I should begin to think myself wholly in the wrong, and that I was an utter fool, but then I cannot yet persuade myself, that Lyell, and you and Huxley, Carpenter, Asa Gray, and Watson, etc., are all fools together. Well, time will show, and nothing but time. Farewell...
CHARLES DARWIN TO C. LYELL. Down, June 6th .
...It consoles me that -- sneers at Malthus, for that clearly shows, mathematician though he may be, he cannot understand common reasoning. By the way what a discouraging example Malthus is, to show during what long years the plainest case may be misrepresented and misunderstood. I have read the 'Future'; how curious it is that several of my reviewers should advance such wild arguments, as that varieties of dogs and cats do not mingle; and should bring up the old exploded doctrine of definite analogies...I am beginning to despair of ever making the majority understand my notions. Even Hopkins does not thoroughly. By the way, I have been so much pleased by the way he personally alludes to me. I must be a very bad explainer. I hope to Heaven that you will succeed better. Several reviews and several letters have shown me too clearly how little I am understood. I suppose "natural selection" was a bad term; but to change it now, I think, would make confusion worse confounded, nor can I think of a better; "Natural Preservation" would not imply a preservation of particular varieties, and would seem a truism, and would not bring man's and nature's selection under one point of view. I can only hope by reiterated explanations finally to make the matter clearer. If my MS. spreads out, I think I shall publish one volume exclusively on variation of animals and plants under domestication. I want to show that I have not been quite so rash as many suppose.
Though weary of reviews, I should like to see Lowell's (The late J.A. Lowell in the 'Christian Examiner' (Boston, U.S., May, 1860.) some time...I suppose Lowell's difficulty about instinct is the same as Bowen's; but it seems to me wholly to rest on the assumption that instincts cannot graduate as finely as structures. I have stated in my volume that it is hardly possible to know which, i.e. whether instinct or structure, change first by insensible steps. Probably sometimes instinct, sometimes structure. When a British insect feeds on an exotic plant, instinct has changed by very small steps, and their structures might change so as to fully profit by the new food. Or structure might change first, as the direction of tusks in one variety of Indian elephants, which leads it to attack the tiger in a different manner from other kinds of elephants. Thanks for your letter of the 2nd, chiefly about Murray. (N.B. Harvey of Dublin gives me, in a letter, the argument of tall men marrying short women, as one of great weight!)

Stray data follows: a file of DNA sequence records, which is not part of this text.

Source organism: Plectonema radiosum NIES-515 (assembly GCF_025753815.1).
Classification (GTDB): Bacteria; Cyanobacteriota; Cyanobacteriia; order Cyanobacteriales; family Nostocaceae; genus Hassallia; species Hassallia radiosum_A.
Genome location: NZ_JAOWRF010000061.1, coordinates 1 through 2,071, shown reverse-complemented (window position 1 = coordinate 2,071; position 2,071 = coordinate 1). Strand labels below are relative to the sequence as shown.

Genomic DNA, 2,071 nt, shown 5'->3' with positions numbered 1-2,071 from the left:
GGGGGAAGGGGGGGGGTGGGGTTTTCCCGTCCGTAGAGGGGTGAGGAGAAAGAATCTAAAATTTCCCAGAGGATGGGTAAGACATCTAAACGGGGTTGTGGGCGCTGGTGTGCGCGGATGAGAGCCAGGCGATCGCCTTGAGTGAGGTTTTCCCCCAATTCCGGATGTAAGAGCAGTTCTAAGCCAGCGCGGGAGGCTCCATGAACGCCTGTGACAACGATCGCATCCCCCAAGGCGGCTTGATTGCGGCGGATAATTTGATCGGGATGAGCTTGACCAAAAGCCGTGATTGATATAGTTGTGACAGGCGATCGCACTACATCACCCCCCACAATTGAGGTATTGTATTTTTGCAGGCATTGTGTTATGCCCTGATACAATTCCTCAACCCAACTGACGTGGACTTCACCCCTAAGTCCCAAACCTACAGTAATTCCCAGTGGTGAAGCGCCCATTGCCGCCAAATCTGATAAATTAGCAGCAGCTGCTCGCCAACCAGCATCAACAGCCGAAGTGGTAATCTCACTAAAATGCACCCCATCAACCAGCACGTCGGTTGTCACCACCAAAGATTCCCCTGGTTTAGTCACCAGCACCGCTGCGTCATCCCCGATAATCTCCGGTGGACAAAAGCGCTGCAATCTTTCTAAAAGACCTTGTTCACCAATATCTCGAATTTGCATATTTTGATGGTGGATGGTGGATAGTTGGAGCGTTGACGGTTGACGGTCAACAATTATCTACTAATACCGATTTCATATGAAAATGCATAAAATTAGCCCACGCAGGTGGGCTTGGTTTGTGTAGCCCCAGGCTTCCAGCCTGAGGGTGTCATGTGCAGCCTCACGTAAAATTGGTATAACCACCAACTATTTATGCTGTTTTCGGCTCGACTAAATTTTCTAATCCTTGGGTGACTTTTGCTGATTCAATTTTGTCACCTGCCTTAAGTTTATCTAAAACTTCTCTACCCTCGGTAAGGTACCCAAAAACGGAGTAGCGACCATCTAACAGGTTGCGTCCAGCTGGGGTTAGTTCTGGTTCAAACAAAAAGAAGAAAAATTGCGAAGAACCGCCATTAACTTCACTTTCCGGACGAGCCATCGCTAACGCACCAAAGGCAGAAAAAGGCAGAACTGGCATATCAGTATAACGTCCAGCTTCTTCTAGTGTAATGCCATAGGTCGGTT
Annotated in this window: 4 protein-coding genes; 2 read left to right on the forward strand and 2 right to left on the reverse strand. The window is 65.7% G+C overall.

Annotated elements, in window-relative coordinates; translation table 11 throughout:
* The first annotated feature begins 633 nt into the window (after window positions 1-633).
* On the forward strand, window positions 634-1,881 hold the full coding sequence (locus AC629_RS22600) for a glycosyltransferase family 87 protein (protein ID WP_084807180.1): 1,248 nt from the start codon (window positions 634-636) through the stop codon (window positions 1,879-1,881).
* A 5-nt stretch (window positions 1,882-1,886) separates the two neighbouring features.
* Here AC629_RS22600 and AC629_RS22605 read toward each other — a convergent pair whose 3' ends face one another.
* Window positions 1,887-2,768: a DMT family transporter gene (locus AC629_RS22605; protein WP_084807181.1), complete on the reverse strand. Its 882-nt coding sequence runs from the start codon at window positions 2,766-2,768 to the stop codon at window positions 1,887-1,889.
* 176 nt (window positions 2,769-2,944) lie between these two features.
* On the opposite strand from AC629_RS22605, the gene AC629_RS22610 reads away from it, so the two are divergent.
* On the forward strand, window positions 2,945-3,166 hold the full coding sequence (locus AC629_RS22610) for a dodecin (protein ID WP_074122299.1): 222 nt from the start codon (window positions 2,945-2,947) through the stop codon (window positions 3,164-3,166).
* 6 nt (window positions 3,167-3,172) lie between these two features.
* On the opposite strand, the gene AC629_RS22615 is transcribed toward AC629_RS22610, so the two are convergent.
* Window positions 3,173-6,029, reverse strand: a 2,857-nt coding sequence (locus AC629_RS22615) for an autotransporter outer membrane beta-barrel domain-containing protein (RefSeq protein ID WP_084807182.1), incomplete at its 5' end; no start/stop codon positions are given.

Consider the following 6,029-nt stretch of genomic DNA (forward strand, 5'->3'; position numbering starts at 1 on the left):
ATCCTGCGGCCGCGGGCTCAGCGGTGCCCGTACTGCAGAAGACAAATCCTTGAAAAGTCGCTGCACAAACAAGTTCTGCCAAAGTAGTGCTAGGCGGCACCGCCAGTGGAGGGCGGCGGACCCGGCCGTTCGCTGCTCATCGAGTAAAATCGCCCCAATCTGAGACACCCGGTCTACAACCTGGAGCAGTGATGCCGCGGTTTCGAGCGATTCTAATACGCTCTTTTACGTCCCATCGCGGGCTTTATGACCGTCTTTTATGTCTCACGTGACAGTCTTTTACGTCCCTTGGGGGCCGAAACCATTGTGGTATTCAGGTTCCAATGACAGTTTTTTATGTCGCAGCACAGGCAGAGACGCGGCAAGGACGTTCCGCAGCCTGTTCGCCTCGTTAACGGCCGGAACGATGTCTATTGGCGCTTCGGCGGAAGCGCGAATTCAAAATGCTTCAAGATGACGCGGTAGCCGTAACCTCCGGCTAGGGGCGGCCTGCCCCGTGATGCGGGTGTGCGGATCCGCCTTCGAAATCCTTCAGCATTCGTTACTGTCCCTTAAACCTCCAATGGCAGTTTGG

I do not quite understand what you mean by saying, "that the more they prove that you underrate physical conditions, the better for you, as Geology comes in to your aid."
...I see in Murray and many others one incessant fallacy, when alluding to slight differences of physical conditions as being very important; namely, oblivion of the fact that all species, except very local ones, range over a considerable area, and though exposed to what the world calls considerable DIVERSITIES, yet keep constant. I have just alluded to this in the 'Origin' in comparing the productions of the Old and the New Worlds. Farewell, shall you be at Oxford? If H. gets quite well, perhaps I shall go there.
Yours affectionately, C. DARWIN.
CHARLES DARWIN TO C. LYELL. Down [June 14th, 1860].
...Lowell's review (J.A. Lowell in the 'Christian Examiner,' May 1860.) is pleasantly written, but it is clear that he is not a naturalist. He quite overlooks the importance of the accumulation of mere individual differences, and which, I think I can show, is the great agency of change under domestication. I have not finished Schaaffhausen, as I read German so badly. I have ordered a copy for myself, and should like to keep yours till my own arrives, but will return it to you instantly if wanted.